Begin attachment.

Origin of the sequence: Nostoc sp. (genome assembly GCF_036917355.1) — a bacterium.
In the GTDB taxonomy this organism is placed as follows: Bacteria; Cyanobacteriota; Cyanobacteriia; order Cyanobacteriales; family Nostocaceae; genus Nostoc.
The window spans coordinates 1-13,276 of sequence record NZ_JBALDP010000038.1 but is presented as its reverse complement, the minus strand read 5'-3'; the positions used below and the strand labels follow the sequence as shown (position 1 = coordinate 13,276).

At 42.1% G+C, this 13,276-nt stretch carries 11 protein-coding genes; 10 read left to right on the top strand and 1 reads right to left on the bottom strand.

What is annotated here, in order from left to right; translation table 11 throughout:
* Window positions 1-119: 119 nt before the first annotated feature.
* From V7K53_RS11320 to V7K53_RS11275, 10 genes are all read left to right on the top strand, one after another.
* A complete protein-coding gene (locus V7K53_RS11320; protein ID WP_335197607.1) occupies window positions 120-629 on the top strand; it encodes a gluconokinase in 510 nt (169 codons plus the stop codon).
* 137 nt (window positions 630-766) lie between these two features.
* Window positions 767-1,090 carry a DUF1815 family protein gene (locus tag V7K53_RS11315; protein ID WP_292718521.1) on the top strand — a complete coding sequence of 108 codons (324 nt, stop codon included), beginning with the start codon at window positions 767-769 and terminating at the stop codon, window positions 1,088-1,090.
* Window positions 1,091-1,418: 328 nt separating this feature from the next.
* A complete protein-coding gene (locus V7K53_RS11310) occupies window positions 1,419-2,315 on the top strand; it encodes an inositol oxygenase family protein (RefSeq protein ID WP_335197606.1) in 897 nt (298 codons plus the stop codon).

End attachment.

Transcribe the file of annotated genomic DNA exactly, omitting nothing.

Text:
Origin of the sequence: Nostoc sp. (genome assembly GCF_036917355.1) — a bacterium.
In the GTDB taxonomy this organism is placed as follows: Bacteria; Cyanobacteriota; Cyanobacteriia; order Cyanobacteriales; family Nostocaceae; genus Nostoc.
The window spans coordinates 1-13,276 of sequence record NZ_JBALDP010000038.1 but is presented as its reverse complement, the minus strand read 5'-3'; the positions used below and the strand labels follow the sequence as shown (position 1 = coordinate 13,276).

At 42.1% G+C, this 13,276-nt stretch carries 11 protein-coding genes; 10 read left to right on the top strand and 1 reads right to left on the bottom strand.

What is annotated here, in order from left to right; translation table 11 throughout:
* Window positions 1-119: 119 nt before the first annotated feature.
* From V7K53_RS11320 to V7K53_RS11275, 10 genes are all read left to right on the top strand, one after another.
* A complete protein-coding gene (locus V7K53_RS11320; protein ID WP_335197607.1) occupies window positions 120-629 on the top strand; it encodes a gluconokinase in 510 nt (169 codons plus the stop codon).
* 137 nt (window positions 630-766) lie between these two features.
* Window positions 767-1,090 carry a DUF1815 family protein gene (locus tag V7K53_RS11315; protein ID WP_292718521.1) on the top strand — a complete coding sequence of 108 codons (324 nt, stop codon included), beginning with the start codon at window positions 767-769 and terminating at the stop codon, window positions 1,088-1,090.
* Window positions 1,091-1,418: 328 nt separating this feature from the next.
* A complete protein-coding gene (locus V7K53_RS11310) occupies window positions 1,419-2,315 on the top strand; it encodes an inositol oxygenase family protein (RefSeq protein ID WP_335197606.1) in 897 nt (298 codons plus the stop codon).